Raising a Creative Child
Carrie Meyers Smith of Landaff, N.H., remembers the day her 4-year-old became an architect. On pieces of paper, her son drew blueprints, walls, the roof and a chimney. He carefully cut out each piece and, using slits in the paper, he slid it all together to make a 3-D house.
Kids love creating. There's no doubt about it. And what's not to love: markers, pencils, pens and clays come in every color. Some are even scented or have special textures.
On the surface, art helps children create something that is enjoyable to look at, but underneath it all, so much more is going on. "Art teaches preschoolers to believe in themselves, to try new things and to trust their own imaginations," says MaryAnn F. Kohl, author of twelve books on art, including Preschool Art: It's the Process, Not the Product and The Big Messy Art Book. "Art teaches preschoolers that there are surprises, possibilities and wonder in imagination, and they can control how it all happens."
But what projects are best, and what if there doesn't seem to be any interest? With a little guidance, you can ensure that your child is gleaning all the positive influences that the world of art has to offer.
"Preschoolers love art," says Debbie Parker, a certified art teacher from Danielsville, Ga. "They love to get their hands dirty and really experience art with all their senses."
And what better way is there to do this than with finger paint? "Finger painting is an old favorite because [kids] are allowed to get dirty when they paint," Parker says.
Don't let the potential mess cause you to avoid this classic form of artistic expression; just make sure the paint you purchase is washable. Set up shop on linoleum floors or other surfaces that are easy to wipe clean. Use large sheets of paper to minimize the opportunity for paint seeping off the edges, and don't forget to dress your child in comfortable, old clothes.
Even with all the precautions taken, finger painting might not be something you want to experience every afternoon. This is where the simple joy of markers, crayons and pencils comes in.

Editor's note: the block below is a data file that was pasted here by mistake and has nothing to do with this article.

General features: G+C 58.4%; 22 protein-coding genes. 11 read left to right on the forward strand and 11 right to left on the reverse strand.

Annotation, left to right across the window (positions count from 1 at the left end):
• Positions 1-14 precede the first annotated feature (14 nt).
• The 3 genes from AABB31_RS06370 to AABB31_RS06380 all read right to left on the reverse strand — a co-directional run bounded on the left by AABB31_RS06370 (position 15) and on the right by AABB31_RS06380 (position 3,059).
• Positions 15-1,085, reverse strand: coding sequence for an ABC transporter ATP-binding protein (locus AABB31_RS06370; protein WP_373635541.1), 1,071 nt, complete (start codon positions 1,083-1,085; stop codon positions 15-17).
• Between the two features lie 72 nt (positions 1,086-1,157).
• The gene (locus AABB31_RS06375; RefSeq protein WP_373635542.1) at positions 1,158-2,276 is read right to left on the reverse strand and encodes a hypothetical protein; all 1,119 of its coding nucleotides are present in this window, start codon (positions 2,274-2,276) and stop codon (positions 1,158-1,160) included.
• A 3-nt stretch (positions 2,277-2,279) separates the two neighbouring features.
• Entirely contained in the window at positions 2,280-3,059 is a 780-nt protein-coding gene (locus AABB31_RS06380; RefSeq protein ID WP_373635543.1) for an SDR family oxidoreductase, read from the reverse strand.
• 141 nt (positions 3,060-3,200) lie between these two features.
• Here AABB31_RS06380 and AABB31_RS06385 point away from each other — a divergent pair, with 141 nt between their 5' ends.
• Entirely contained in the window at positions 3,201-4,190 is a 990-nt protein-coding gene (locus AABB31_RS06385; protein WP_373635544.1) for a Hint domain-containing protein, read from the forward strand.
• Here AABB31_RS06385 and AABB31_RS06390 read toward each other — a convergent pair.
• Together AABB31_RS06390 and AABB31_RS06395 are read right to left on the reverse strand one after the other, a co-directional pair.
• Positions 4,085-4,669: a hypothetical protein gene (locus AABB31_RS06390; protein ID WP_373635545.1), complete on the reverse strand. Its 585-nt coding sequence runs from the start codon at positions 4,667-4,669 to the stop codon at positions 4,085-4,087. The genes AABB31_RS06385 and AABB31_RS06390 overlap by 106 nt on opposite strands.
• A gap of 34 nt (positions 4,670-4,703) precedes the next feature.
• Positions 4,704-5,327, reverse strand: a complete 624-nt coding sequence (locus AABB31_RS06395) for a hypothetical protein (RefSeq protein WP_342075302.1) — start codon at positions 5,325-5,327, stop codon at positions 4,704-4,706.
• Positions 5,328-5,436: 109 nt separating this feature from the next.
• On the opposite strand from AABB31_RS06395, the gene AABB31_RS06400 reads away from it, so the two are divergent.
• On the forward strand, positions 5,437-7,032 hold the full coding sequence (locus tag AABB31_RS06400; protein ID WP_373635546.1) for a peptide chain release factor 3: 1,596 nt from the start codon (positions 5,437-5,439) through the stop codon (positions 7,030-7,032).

Provide your child with a wide array of drawing tools. Washable markers can be found with tips of all shapes and sizes. The same goes for non-toxic crayons. Then, throw in a set of colored pencils for even different textures.
Half the fun is drawing on all sorts of paper. From construction paper to old checks, your preschooler will have a blast experimenting with splashes of color. Stock a drawer or cupboard with scrap paper, old checks or deposit slips, surveys, index cards and, of course, traditional coloring books and drawing tablets. "Just keep lots of construction paper and recyclable materials on hand," Parker says. "And using your imagination, you can create hours of good family fun you will all remember for a long time."
Many parents worry that every venture into the world of art must be accompanied by a project. After all, a glance around any preschool room will find potato turkeys, paper plate sunshines and even shoebox houses.
You might be glad to know that while an enjoyable activity for preschoolers, projects with a planned outcome are just as well left for special occasions. "Remember, for preschoolers, it's the process of exploring and creating, not the final product, that counts," Kohl says. "Products are inevitable, and they are fun too, but the exploring and creating is what matters."
In other words, it's quite all right if your child would rather scribble randomly on a piece of construction paper, and your input and direction is not really necessary. "Join in, but don't make models or samples for them to copy," Kohl says. "Engage in conversation and laughter with them as they create." If your child asks for help, Kohl advocates offering suggestions, but she firmly believes that parents should never write on, cut up or transform the child's art work.
During the preschool years, art is about experimentation and pure fun. Formal instruction does not need to be a part of this. Yet, preschoolers that are allowed to enjoy art often develop a real talent for the subject. Eventually, the question of formal art instruction might come up. If you find that your elementary aged child continues to have a passion to produce artwork, it might be time to discuss the prospect of art classes with her.
This is exactly how Joyce Roberson, of Albuquerque, N.M., handled her son, Carter's, artistic talent. "About a year ago I realized that Carter had definite artistic abilities," Roberson says. "I asked him if he would like to take art lessons, and we discussed the commitment that would be involved. He agreed and now attends art classes one time per week for 90 minutes."
Roberson points out that it hasn't always been smooth sailing. "He often balked at going to his art lessons, and I struggled with my own dilemma: Do I push him to continue, or should I let him quit? It was a real battle at times, for both of us."
So how do parents respond to the age old dilemma of simply encouraging vs. blatant pushing? Roberson decided that the happiness and pride associated with the art classes and the products were enough proof to reinforce with a push, here and there.
As parents encourage their preschoolers to participate in art, Kohl has a few parting words of wisdom. "This is a time when [children's] minds are open to exploration and discovery. We want to encourage this as a life-long ability. And through art, they can see that taking risks with creativity is a captivating way to jump right in."